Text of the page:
St. Louis County Police Officers continued the expansion of their coverage to include MetroLink stations within the boundaries of the City of St. Louis. All of these city and county police officers in Missouri have St. Louis City-County reciprocal authority via current law. The St. Clair County Transit Board also allocated $125,000 to fund the hiring of three additional St. Clair County Sheriff’s deputies to help cover expanded MetroLink patrols to the Missouri side of the river. The St. Louis City Board of Aldermen passed Board Bill #37, authorizing a mutual aid agreement for St. Clair County Sheriff’s deputies to provide law enforcement services on the Missouri side of the MetroLink system, and St. Clair County later passed a companion bill. The Joint Task Force is waiting on final approval from the Missouri Department of Public Safety to expand Illinois patrols to Missouri stations. A police radio channel for all three law enforcement agencies and Metro Transit’s Public Safety Department is currently in development.
Also in 2017, the East-West Gateway Council of Governments’ Board of Directors approved the use of $3.6 million in federal funding for a comprehensive security audit to examine current security policies on the MetroLink system and implement recommendations for improvements relative to technology, environmental design and human capital deployment. New York-based consulting firm WSP, Inc., was hired to execute the $400,000 MetroLink Security Assessment, which got underway in April 2018 and will wrap up this month. A report will be issued to East-West Gateway Council of Governments in early January 2019. The remaining funding will be used for the implementation of some of the recommendations.
A pilot program, called the MetroLink Access Project, was also developed to help improve fare validation and security presence at three highly utilized MetroLink stations. The project was underwritten by CMT for $45,000, and Metro Transit contributed additional funds. Over a four-week duration this fall, contracted security officers, with the support of local law enforcement, monitored and enforced fare validation for 21 hours each day at the Forest Park-DeBaliviere, North Hanley and Fairview Heights MetroLink stations. Evidence-based findings were shared with those administering the MetroLink Security Assessment.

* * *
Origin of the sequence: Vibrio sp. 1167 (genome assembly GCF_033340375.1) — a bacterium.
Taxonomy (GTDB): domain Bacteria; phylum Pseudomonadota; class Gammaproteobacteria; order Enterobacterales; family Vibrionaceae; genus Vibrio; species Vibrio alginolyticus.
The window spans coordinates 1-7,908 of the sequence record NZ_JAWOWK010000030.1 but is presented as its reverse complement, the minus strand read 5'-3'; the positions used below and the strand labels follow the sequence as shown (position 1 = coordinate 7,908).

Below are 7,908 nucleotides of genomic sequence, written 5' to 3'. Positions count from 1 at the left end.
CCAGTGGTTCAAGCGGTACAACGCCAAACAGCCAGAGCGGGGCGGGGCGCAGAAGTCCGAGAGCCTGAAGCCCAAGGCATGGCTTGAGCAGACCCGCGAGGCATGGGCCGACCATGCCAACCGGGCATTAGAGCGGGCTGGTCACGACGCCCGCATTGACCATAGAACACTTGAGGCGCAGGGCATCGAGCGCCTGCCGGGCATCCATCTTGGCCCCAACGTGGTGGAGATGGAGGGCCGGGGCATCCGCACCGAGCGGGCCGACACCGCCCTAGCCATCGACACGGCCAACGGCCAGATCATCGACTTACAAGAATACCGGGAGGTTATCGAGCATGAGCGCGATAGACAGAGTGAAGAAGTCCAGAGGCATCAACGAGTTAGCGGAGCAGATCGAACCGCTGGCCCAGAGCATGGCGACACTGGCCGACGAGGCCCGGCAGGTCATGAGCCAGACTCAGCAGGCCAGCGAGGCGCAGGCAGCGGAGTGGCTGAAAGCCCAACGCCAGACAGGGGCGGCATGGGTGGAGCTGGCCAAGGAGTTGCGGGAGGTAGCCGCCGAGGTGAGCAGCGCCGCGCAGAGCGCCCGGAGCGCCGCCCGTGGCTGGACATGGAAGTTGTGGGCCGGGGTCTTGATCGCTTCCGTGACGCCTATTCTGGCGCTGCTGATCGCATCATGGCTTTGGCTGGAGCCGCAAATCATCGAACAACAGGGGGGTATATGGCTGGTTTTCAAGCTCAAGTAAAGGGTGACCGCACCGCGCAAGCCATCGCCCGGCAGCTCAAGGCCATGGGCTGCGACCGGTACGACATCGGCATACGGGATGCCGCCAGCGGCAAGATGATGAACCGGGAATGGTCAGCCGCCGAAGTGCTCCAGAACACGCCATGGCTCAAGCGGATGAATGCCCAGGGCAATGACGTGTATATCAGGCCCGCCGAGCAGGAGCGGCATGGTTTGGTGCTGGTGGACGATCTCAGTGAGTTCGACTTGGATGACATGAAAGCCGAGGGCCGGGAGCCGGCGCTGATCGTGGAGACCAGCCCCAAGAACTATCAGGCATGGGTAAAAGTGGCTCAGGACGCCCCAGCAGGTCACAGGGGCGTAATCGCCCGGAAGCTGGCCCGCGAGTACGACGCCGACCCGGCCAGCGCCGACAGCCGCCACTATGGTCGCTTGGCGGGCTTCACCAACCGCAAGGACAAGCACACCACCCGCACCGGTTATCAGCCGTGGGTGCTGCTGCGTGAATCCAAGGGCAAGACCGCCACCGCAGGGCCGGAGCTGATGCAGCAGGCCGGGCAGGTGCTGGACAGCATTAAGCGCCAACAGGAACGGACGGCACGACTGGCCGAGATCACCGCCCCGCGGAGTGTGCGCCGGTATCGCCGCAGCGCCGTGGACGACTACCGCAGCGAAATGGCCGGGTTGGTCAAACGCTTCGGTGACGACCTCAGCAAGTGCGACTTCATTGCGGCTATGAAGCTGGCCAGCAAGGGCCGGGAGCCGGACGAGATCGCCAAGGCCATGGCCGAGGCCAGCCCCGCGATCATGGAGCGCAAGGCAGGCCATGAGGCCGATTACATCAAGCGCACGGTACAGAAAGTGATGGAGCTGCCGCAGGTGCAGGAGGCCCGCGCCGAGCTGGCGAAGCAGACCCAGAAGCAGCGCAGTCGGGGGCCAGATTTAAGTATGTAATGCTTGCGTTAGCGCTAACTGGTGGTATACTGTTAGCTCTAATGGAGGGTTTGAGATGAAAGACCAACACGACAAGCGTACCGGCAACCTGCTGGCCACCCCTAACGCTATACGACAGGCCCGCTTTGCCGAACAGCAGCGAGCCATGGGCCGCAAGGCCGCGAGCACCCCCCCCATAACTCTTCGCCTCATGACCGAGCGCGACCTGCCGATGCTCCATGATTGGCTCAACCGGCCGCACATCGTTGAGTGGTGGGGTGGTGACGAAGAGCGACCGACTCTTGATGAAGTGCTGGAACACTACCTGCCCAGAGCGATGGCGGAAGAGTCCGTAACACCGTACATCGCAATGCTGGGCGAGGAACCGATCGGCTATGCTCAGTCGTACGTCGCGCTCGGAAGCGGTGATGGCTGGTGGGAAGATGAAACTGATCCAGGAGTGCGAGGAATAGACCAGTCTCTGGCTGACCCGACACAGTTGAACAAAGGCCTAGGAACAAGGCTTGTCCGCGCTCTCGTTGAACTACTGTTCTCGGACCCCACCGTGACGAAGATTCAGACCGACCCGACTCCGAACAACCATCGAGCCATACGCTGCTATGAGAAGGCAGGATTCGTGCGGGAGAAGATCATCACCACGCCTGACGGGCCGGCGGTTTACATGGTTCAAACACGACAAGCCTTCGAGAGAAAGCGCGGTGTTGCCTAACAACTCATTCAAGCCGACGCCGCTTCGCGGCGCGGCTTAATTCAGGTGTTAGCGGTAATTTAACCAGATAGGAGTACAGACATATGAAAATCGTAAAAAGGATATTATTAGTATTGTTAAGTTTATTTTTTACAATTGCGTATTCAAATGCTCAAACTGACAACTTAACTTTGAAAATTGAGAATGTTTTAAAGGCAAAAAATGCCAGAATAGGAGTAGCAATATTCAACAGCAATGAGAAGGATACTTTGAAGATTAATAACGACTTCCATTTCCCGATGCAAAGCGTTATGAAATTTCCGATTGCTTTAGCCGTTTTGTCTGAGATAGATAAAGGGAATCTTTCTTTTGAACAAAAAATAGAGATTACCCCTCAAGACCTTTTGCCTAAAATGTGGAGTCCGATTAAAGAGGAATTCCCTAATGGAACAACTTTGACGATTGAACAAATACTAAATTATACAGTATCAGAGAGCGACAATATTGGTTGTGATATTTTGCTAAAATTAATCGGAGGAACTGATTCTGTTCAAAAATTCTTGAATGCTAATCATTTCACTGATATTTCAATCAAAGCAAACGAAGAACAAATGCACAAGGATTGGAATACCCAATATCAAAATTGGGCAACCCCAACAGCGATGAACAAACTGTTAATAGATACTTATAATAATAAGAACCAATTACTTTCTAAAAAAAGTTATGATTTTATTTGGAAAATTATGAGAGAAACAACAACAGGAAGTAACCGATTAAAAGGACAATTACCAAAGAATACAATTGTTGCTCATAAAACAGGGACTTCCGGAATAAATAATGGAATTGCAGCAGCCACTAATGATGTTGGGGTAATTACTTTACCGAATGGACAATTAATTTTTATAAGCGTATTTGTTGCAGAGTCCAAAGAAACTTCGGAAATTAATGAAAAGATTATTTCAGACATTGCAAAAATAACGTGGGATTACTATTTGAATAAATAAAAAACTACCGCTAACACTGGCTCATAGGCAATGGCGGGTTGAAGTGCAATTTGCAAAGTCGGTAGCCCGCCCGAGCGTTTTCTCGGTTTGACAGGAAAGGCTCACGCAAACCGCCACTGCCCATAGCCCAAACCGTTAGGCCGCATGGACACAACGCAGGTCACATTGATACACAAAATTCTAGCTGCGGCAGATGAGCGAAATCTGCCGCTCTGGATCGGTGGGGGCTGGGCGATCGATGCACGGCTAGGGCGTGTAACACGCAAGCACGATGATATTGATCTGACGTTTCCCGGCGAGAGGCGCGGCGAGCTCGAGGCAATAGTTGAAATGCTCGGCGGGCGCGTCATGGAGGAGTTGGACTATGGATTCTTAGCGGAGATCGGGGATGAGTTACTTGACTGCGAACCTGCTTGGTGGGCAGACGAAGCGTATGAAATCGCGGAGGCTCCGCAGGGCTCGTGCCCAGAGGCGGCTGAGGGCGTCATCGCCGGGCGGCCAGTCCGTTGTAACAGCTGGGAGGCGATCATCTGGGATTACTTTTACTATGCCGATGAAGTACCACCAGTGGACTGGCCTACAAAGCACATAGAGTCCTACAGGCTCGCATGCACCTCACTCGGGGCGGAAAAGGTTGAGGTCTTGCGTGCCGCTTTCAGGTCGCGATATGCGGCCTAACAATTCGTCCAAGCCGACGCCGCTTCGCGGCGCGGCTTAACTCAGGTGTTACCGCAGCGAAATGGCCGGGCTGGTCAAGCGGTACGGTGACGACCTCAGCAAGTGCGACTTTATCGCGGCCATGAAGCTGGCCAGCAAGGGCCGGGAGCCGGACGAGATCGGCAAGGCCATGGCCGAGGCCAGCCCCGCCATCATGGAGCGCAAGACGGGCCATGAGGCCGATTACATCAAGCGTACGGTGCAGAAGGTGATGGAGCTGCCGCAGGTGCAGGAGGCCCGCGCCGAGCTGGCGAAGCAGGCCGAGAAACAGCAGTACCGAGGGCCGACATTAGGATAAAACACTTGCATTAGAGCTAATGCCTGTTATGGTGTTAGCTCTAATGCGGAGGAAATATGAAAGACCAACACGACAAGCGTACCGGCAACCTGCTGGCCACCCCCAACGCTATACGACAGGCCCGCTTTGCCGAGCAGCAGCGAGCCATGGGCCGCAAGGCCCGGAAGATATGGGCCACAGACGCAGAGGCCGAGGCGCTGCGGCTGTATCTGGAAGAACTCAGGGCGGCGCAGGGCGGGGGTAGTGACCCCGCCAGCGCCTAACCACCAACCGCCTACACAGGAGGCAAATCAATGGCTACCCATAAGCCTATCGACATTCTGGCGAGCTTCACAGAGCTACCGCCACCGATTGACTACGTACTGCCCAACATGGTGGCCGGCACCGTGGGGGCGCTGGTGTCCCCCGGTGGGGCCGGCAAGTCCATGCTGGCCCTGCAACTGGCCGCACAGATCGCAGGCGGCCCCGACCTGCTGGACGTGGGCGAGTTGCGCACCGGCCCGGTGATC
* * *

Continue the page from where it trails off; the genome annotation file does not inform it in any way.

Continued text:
An exclusion policy, commonly referred to as a “Ride and Abide,” was most recently developed by the TAWG with the intent to promote safety by deterring riders who have committed certain crimes from entering or remaining within Metro Transit property or territory. This policy has been sent Bi-State Development. Next steps will be determined based on its adoption by the agency.
“A lot has been accomplished in the last 19 months,” stated Kimberly Cella, executive director of Citizens for Modern Transit and TAWG member. “Educating the public on these efforts is important to us. We want people to know that the region is invested in this issue – safety is a priority, headway is being made and more will be done.”